So it's conference season and I've been away quite a bit. Sorry for my inconsistent posting...So how have I been doing separated from the accountability of the blogosphere? Not so hot. I actually gained a pound this week and I still need to high tail it over to Chubby Chic's to post my sad news on the Christmas Challenge page. Can't say I'm surprised given the travel, but I know that a lot of people manage to make healthy choices on the road, so no excuses!
That's not to say that I pushed my goals completely out of my mind. As a matter of fact, when I know I'm not doing what I should do, my goals are even more present in my mind than usual, constantly beating just below the surface like Poe's tell-tale heart.
That was my frame of mind when I walked into the grocery store with the express purpose of buying cookies. I'd promised to bring oatmeal cookies to a bake sale and the ones I had baked had become little ebony disks in our cheap oven. (You'd think that the thing I'd miss the most about living with my parents would be my parents, but it's actually thoughts of my mother's cookware that cause me to get all sentimental and misty eyed from time to time).
I was on my lunch and in a hurry because the first store I went to didn't have any cookies in their bakery section, so I rushed past cases of soda and displays filled with Halloween Candy and went directly to the cookies with the urgency of someone on one of those televised shopping sprees. I scooped up about five boxes in a variety of flavors and hurried to the check out.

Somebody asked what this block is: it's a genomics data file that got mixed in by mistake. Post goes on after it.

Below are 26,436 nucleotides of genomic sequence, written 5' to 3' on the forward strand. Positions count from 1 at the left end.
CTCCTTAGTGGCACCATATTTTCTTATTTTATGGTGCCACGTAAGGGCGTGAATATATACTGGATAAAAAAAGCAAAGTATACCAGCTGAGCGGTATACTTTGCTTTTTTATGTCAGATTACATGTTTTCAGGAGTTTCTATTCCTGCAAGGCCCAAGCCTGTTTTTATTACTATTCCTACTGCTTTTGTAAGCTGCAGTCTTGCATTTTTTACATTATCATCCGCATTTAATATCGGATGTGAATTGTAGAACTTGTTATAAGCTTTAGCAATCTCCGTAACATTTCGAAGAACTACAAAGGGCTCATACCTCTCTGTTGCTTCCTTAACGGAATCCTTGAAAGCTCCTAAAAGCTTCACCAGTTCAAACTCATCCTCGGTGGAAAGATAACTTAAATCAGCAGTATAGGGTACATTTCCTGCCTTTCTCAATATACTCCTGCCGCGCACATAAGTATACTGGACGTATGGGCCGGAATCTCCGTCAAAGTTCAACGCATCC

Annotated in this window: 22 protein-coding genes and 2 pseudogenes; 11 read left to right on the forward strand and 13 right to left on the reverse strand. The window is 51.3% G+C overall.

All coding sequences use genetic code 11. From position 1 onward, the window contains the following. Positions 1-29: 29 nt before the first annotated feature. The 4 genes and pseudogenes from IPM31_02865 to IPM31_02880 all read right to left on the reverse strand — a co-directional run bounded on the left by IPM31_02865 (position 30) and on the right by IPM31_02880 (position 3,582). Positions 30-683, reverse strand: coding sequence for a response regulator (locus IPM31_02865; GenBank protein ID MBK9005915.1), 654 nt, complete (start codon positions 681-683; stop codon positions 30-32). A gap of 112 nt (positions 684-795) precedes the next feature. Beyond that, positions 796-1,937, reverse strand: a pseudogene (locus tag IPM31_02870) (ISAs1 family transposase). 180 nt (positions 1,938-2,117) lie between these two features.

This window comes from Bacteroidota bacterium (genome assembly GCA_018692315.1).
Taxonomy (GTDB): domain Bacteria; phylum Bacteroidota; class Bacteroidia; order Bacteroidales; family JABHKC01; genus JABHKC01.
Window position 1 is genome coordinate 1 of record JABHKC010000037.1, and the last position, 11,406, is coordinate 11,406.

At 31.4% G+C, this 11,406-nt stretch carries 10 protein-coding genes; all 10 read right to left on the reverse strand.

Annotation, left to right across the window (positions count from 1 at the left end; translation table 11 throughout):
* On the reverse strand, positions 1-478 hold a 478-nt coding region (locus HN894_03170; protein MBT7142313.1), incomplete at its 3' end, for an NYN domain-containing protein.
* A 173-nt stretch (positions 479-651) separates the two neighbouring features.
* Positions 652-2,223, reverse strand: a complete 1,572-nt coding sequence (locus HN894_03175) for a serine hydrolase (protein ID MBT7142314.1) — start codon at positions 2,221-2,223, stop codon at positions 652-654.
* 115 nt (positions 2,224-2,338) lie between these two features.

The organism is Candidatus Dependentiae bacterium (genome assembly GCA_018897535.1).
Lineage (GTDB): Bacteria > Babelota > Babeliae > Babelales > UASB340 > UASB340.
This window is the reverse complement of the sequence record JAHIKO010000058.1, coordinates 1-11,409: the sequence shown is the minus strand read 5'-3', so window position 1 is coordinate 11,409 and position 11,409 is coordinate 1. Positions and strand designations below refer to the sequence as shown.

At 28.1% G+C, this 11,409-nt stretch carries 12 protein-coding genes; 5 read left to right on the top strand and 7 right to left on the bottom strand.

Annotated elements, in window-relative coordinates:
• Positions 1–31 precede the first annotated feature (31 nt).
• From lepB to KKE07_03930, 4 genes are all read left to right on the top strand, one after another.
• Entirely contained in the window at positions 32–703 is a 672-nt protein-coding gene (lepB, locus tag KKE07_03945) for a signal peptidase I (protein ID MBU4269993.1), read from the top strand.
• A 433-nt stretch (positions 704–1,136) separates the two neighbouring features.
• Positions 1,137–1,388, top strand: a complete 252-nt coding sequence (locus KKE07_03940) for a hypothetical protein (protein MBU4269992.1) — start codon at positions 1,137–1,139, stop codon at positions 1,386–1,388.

Standing there, feeling the judgemental gazes of my fellow patrons, I began to feel self conscious about my purchases. Maybe I should have bought some apples or some broccoli to demonstrate that I had well-rounded tastes. Maybe I should have grabbed some novelty birthday hats so I could pretend that I was bringing the cookies to a party. I felt so cliche: The fat girl buying 8 dozen cookies. I was certain the woman next to me looked at her husband as if to say, "Well, no wonder why she's fat!"
I considered actually striking up a conversation with someone in line and telling them loudly about the bake sale and explaining that I'd lost 50 pounds. "Wow," they'd say, "Fifty pounds you say? That's something else. Hey Alice, this girls lost fifty pounds. We were wrong to think she's going to go sit in a closet and eat all those cookies!" Then I could nod and say, "these aren't for me."
Then I realized, I was sandwiched between a man who was literally purchasing 35 boxes of spaghetti and 12 cans of Spam and a woman who kept harassing her husband about how much she had to use the rest room, but who refused to use the bathroom 12 feet away.
"I have to piss, George. I'm going to call the manager if this kid doesn't hurry up!" she kept saying.
Why do I care what they or anyone else thinks? What does their judgement do to me? And why do I automatically assume that I'm even on their radar? Just because I'm a people watcher doesn't me everyone else is. It should be enough that I know what I've accomplished and that my body is healthier as a result. Maybe if I spent half as much time planning out my healthy choices as I do rehearsing imaginary conversations, I'd have lost weight this week!